A New Start: Going Deeper with Duende and the Simple Things

South Coast

Dear Dot,

Re: Mushroom Time

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A new start: going deeper with duende and the simpler things. I’m sitting in the public library down the road from the shop where my dissertation’s being printed, and in a couple of hours I’ll pick it up and hand it in. It’s really crunch time now, poetry-wise. This has been a bit of an off year, because it’s taken so much to adjust to my new life outside undergraduate and to get my MA done that I haven’t had anything left for writing. The last couple of months of my dissertation, I basically didn’t write or read a word of poetry, and it’s got to the point where getting back into writing will be like a new plunge, rather than just slipping in deeper. It’s intimidating; but I have to take that plunge now, and not let my off-year drag on until being a poet fades into a far-off undergraduate dream-life.

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Mushroom Time!

Coventry

Dear Dot,

Re: Restarting my Writing Life

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It’s nearly mushrooming time (:/,) which reminds me of referencing; over the past few days, doing that has also  led me to peruse “creativity” in a different light. Yesterday, I spent the whole day doing some, in order to write up my summer research project. I am citing in a different style to what I’m “used” to (not MLA, but Harvard – my first love), and have put the task the other way round to what one might expect in the  activity of the writing up process. All has put a new slant on the matter of creativity, anyway.

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The Quest for the Holy…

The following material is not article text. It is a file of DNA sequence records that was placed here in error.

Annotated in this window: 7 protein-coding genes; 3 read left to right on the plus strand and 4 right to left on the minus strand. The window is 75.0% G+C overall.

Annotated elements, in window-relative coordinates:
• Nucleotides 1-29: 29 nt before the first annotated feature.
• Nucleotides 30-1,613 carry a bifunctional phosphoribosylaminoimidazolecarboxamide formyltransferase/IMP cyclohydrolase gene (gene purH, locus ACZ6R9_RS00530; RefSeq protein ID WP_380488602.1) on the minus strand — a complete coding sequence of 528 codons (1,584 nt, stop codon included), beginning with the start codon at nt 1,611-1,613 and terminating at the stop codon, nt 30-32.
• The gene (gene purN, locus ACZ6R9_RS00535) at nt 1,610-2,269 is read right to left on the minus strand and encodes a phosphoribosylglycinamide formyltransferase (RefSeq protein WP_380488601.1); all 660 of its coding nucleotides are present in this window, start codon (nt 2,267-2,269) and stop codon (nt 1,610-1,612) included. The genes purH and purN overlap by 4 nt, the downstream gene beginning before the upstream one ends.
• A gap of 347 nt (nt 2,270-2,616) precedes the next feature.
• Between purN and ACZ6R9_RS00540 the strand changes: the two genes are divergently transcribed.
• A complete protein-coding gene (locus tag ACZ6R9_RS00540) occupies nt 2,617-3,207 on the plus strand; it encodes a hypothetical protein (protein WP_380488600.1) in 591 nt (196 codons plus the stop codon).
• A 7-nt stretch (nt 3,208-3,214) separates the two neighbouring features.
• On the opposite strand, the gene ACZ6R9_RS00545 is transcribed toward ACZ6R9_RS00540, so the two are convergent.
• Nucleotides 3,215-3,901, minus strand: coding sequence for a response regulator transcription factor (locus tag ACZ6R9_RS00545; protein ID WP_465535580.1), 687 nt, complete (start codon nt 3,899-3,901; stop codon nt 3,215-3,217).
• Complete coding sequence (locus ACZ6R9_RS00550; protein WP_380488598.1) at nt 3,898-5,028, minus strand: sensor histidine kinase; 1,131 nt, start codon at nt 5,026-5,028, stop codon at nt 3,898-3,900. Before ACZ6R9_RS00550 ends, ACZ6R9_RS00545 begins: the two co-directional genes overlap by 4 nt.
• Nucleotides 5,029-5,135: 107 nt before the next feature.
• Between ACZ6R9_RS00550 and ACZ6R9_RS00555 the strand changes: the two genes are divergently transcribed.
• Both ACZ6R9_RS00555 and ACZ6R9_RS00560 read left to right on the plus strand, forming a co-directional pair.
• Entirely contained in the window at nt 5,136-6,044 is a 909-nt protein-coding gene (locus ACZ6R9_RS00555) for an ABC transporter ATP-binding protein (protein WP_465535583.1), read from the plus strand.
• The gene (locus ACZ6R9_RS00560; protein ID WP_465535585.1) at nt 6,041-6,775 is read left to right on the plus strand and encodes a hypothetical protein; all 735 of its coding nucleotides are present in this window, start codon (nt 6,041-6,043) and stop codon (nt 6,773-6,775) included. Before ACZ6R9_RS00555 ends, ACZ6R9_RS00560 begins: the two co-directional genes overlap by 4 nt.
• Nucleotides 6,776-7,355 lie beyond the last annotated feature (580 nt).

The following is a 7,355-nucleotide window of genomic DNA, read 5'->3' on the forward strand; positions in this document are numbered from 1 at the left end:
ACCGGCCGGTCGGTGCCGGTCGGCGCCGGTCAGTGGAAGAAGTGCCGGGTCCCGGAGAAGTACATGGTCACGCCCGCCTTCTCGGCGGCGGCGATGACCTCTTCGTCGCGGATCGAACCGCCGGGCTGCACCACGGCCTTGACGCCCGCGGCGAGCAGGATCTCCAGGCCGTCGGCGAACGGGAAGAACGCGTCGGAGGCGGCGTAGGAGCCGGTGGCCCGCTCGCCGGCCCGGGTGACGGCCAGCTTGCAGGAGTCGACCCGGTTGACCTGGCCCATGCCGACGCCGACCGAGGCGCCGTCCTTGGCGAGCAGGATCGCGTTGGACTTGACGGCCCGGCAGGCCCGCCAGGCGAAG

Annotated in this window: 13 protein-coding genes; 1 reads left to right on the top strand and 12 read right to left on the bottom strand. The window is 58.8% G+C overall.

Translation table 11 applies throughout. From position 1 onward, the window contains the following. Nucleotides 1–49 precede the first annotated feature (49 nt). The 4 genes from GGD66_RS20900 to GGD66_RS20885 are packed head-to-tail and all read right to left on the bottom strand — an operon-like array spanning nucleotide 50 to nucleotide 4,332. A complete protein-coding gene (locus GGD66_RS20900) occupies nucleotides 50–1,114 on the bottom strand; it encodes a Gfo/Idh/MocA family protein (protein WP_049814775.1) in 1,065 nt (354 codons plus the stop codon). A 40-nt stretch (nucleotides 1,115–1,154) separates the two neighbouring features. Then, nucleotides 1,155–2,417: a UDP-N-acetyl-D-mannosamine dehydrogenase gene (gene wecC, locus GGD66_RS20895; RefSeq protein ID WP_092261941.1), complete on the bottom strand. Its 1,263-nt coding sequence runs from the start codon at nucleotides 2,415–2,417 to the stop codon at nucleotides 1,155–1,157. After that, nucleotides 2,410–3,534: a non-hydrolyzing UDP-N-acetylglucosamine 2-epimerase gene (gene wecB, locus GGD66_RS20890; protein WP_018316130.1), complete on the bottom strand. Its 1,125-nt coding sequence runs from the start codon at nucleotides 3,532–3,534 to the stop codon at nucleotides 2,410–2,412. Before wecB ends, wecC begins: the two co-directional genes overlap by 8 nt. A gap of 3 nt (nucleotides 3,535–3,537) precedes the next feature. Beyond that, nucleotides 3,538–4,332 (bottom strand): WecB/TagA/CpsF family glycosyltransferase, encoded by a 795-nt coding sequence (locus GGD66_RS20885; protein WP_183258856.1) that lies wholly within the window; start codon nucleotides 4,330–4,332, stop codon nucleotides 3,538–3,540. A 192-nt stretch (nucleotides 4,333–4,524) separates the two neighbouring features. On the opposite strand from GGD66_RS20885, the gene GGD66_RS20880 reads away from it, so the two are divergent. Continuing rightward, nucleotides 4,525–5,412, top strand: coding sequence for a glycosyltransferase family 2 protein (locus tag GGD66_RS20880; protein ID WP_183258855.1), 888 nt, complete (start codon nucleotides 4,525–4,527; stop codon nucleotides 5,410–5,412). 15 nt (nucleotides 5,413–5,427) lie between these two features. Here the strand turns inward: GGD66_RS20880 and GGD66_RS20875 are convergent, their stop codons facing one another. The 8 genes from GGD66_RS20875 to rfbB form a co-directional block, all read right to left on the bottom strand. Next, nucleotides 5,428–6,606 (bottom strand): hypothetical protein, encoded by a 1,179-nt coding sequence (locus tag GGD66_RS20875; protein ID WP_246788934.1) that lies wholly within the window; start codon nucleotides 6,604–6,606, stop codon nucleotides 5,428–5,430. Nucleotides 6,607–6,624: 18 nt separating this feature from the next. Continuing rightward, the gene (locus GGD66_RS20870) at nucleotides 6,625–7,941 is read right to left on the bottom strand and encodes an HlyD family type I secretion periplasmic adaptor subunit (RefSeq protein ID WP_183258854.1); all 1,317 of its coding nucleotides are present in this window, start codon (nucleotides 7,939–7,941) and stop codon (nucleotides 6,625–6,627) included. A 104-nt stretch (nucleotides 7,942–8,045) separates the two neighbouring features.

Coventry

Dear Dot,

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Re: Slow-Growing Poetry and Social Engagement

 

Thank you for introducing me to this new source of  fun and high-jinks for writers (The Campus). I found your questioning so inspiring that I created a pictorial response, to your question (to Dot), “but is not all poetry about our experiences in the world?” I have called it “the quest for the Holy Poetry”, and I hope you like it…

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Slow-Growing Poetry and Social Engagement

London

Dear Dot,

Re:From between a Rock and a Hard Place

Coventry..

I’m getting more and more interested in this whole issue of poetic engagement that we’ve been talking about so much in various guises recently. My discussion of projects that broaden the poet’s ‘workplace’ from their immediate environment to the world, and your experience of the poetic community’s behavioural codes as forces encouraging poets to explore one another’s work, both stem from a feeling that our work should be outward-looking and interactive.

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Poetry and Spaces

Coventry

Dear Dot,

Re:EAT SLEEP RAVE REPEAT: Coping with a Glasto come down

Coventry..

This post was inspired by a visit a couple of weeks ago to the exhibition of Matisse cut-outs currently on at the Tate Modern. The cut-out period of Matisse’s art coincided with his late sixties, when his health deteriorated and painting became difficult – but the exhibition guides were very keen to stress that we shouldn’t see his work with painted paper, scissors, glue and pins as just a substitute for his ‘real’ art form. And one of the things that most brought home to me what a vibrant medium Matisse had discovered was the way his cut-outs inhabited his workspace. One room of the exhibition was devoted to designs Matisse had made on the walls of his bedroom.

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EAT SLEEP RAVE REPEAT– Coping with the Glasto come down with the help of Poetry

Coventry

Dear Dot,

Re: Review David Greaves “Cicarda”

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It is a chance to feel whole in a world which might have us chasing around like so many ants…Eat, sleep, rave, repeat, not just a vibration in space in the shadow of the Tor (thanks to Fat Boy Slim). Glasto, more than the sum of its parts, but how do it’ anthems translate shake themselves onto the page?

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Review: David Greaves’ ‘Cicada’

London

Dear Dot,

Re: Getting into a Wordy Groove

Coventry..

This week I wanted to share with you a poem that landed in my phone’s inbox a couple of months ago. I’m signed up to Poetry SMS, a joyous little service set up by Sheffield-born poet Andy Cook. Andy generously uses his monthly backlog of free texts to send subscribers (at no cost!!) regular poetry surprises; one Wednesday at the end of May, his offering was ‘Cicada’, by David Greaves.

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